Well, I was afraid this would happen. It looks like I'll be taking on some ministry opportunities at a nearby church. When I looked at my to-do list to see what I could remove to make it happen, the blog seemed the easiest thing to cut. I'm not done with the Candid Goat, but I will not be posting regularly for a little while.
Thanks, and I hope you have a great day.
Thursday, September 12, 2013
Theologia GermanicaWritten around 1350 by an anonymous author, the Theologia Germanica (or German Theology) was extremely influential on Martin Luther. After diving into it, I'm beginning to understand why. The author emphasizes man's total incapacity to reach God. The only stage that man can reach on his own is despair, what the author calls "hell." The work sharply divides between the eternal and temporal and has a real Neo-Platonist flavor to it. Because of this, the author emphasizes self-denial and suffering.
From Chapter 16It is important to note, believe, and know that no life on this earth was as noble, good, and dear to God as the life of Christ but that it was at the same time most bitter to human nature and self.
The opposite kind of life, the careless, free life, is most sweet and most pleasant to nature, self, and the I. But it is not the best and the noblest. In many people it becomes the extreme of wickedness.
Although Christ's life was the most bitter of all, it is paradoxically the dearest.
|The Temptation of Christ|
ApplicationI am not at a stage of life where I feel I can speak with confidence, at least not on most things. However, in our haste to distance ourselves from Medieval piety, I think we often miss the blessing that suffering is. Most people will agree that the end of suffering can be and often is a good thing, but, while I can't fully articulate it, I wonder if we can separate the end from the process. However we phrase it, I think that we need to embrace suffering. At the very least, I think Christianity would be wise to mention fasting more often and to acknowledge the need for physical discipline in becoming pure.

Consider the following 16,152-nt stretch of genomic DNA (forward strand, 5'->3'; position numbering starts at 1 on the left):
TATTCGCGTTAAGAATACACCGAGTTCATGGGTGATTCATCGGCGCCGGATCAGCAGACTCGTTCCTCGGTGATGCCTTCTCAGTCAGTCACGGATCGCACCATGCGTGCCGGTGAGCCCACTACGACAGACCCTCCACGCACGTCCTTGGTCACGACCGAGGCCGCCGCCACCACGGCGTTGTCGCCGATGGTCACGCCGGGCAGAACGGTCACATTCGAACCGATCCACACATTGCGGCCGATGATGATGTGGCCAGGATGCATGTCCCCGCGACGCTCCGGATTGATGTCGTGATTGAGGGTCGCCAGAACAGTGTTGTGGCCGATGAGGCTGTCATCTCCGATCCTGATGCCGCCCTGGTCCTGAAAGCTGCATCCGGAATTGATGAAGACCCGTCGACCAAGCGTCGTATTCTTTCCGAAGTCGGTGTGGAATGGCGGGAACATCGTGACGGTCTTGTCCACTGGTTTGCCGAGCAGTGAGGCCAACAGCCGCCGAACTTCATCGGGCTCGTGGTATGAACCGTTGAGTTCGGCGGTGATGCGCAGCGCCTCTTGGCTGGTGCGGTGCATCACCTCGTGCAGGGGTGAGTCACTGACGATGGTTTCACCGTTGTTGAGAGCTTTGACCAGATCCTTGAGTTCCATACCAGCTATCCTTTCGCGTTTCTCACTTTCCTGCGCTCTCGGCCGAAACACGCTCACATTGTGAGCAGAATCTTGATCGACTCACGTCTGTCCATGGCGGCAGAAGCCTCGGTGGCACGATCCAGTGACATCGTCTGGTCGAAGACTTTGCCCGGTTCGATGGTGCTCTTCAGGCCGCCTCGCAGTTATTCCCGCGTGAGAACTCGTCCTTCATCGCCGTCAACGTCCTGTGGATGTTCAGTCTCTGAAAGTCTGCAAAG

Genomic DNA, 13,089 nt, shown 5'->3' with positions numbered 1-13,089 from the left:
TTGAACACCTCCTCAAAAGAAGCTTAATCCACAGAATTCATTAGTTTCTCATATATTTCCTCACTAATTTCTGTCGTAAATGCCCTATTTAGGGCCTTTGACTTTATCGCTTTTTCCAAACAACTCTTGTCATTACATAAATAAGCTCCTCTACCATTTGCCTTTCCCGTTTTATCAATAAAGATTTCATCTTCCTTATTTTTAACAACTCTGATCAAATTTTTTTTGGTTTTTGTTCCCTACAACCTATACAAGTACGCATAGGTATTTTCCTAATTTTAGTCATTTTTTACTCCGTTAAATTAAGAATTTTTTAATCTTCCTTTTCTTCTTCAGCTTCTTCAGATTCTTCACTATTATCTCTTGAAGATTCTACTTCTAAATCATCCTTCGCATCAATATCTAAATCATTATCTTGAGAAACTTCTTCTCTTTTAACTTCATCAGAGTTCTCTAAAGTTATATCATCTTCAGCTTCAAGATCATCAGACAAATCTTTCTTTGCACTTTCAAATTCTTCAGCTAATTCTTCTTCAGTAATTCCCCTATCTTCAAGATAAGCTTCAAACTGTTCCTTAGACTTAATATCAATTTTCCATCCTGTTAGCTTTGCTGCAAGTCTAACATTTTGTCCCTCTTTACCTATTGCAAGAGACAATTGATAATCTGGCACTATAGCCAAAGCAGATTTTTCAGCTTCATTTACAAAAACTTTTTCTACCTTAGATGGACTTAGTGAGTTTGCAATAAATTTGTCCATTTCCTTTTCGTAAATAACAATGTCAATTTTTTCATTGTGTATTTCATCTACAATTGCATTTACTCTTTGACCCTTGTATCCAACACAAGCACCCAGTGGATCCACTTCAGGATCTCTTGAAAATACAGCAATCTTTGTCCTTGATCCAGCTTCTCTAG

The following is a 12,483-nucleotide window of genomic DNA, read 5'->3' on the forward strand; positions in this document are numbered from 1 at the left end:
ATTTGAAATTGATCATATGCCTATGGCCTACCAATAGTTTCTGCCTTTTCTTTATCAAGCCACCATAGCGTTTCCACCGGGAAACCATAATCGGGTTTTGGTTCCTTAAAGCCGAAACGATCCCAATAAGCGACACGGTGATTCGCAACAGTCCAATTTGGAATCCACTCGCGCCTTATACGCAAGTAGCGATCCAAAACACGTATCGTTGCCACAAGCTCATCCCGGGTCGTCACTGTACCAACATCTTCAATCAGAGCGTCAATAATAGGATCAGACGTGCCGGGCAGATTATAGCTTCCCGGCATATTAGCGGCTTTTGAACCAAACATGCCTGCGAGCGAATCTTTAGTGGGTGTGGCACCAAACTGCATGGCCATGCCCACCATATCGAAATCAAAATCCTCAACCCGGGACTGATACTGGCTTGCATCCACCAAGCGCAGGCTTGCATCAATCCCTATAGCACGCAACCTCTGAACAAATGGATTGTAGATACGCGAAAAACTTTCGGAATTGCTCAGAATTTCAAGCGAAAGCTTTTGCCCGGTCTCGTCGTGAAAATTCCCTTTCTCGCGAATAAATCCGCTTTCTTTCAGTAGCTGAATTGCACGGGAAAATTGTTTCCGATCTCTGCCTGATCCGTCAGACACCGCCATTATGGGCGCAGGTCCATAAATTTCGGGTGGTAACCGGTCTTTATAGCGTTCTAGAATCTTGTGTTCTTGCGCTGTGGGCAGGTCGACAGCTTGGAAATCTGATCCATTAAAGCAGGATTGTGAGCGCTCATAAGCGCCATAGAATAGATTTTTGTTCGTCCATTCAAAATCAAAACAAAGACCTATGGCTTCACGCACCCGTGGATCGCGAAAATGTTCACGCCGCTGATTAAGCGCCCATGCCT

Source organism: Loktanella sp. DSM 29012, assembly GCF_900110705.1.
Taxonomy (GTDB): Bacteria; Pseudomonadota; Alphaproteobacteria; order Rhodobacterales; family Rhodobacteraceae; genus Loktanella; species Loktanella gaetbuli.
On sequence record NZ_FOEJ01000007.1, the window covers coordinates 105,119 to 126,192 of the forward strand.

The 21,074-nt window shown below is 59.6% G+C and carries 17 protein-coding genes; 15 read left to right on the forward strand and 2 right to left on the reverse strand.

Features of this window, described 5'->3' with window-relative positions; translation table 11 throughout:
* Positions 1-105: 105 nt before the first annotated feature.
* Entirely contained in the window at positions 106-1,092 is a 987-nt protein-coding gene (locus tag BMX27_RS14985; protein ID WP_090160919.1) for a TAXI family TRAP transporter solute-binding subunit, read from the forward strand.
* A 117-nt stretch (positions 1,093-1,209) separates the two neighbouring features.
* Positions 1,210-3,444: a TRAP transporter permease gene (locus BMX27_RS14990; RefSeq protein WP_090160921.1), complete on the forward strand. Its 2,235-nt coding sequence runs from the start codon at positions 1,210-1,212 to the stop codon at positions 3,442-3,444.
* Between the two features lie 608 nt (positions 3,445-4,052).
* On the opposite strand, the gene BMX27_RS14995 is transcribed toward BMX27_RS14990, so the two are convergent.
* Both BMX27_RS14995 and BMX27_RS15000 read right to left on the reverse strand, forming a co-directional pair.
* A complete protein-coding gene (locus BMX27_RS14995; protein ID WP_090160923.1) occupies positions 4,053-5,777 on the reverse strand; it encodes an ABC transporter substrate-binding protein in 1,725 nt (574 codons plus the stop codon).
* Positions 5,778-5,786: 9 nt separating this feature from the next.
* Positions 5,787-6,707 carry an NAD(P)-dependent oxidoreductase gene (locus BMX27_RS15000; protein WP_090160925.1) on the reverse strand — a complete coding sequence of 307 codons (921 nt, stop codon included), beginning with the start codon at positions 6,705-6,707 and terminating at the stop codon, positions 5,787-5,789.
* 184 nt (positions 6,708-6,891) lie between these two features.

AcknowledgmentsI'm indebted to the preface of The Theologia Germanica.
Tuesday, September 10, 2013
Barbara Kruger was born in the United States in 1945. She worked as a graphic designer for magazines but turned to art in the 1980s to explore both gender and consumerism. Her work generally consists of photographs with big bold type over them. Produced in 1989, the art work today is called Untitled, though for obvious reasons it's often referred to as "Your Body is a Battleground." For further information, see Barbara Kruger.
Untitled (Your Body is a Battleground)
Kruger is obviously not concerned with subtlety. By splitting the photo with its negative, she reinforces the battle motif splayed across the work. Kruger emphasizes how the developing technology of mass media shapes our culture. When Kruger created this work with the obvious slogan across it, she brought to our attention the way that everyday media shapes and controls our ideals. Awareness of these forces is the first step to combating them.
When art was divorced from worship, our culture tried to ground art in beauty. Nietzche critiqued any form of absolute values as a power play by those attempting to impose those values. While many artists attempted to preserve art for beauty alone, many artists (and most critics) could not ignore the powerful social effects of art. Since no grounds for beauty could be established, artists began to focus solely on the social aspects of their work (see my post on the "Work of Art in Age of Mechanical Reproduction"). While many people are frustrated with the current state of art, we can appreciate it more if we understand why they're doing what they do. More importantly, the return to social value in today's art can provide a chance for Christian art to truly dialogue. What's key here is that we dialogue with today's art rather than dismiss it.
I'm indebted to The Art Book produced by Phaidon for many of the facts surrounding the painting.